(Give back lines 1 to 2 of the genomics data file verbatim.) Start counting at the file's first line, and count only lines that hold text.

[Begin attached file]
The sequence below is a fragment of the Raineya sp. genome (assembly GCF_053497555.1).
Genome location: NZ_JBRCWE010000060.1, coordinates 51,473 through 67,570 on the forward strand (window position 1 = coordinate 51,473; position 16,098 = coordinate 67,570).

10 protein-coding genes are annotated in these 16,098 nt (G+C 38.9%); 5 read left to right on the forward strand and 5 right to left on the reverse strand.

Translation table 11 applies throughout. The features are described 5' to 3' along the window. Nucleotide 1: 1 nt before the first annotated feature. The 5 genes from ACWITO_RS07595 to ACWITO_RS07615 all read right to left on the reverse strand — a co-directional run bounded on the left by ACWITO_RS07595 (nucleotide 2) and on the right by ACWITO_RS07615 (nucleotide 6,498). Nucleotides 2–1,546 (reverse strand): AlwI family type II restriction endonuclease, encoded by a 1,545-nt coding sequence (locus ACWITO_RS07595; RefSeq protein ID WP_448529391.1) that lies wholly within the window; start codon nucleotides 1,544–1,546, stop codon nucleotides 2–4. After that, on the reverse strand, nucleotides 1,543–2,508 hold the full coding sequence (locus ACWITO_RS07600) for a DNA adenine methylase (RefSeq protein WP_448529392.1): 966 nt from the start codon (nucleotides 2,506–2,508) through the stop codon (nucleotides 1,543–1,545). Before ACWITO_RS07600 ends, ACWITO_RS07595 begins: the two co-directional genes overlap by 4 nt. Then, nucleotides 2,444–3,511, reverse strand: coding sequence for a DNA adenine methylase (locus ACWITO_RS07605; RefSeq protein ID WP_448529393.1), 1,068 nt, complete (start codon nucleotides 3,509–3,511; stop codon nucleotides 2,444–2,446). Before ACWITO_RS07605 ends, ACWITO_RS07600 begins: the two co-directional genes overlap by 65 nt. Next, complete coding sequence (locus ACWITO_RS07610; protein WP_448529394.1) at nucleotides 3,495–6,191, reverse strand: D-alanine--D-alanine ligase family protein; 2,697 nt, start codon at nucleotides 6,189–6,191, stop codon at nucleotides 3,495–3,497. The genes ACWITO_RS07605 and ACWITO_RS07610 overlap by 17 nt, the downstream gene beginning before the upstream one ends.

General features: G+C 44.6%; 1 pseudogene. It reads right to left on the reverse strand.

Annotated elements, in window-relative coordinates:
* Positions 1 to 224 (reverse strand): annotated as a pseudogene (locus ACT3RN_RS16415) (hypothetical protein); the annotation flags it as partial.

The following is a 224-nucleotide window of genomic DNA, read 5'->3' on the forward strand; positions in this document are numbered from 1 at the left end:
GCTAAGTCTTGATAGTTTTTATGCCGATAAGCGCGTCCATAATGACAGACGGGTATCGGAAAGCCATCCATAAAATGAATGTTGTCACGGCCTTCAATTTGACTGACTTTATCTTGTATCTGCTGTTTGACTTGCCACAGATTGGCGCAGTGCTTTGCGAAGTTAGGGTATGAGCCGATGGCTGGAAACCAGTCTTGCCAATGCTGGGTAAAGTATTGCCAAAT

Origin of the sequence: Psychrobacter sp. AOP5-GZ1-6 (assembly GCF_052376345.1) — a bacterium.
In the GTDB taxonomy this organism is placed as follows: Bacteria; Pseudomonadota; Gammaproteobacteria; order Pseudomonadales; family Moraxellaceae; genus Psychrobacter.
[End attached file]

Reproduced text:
The sequence below is a fragment of the Raineya sp. genome (assembly GCF_053497555.1).
Genome location: NZ_JBRCWE010000060.1, coordinates 51,473 through 67,570 on the forward strand (window position 1 = coordinate 51,473; position 16,098 = coordinate 67,570).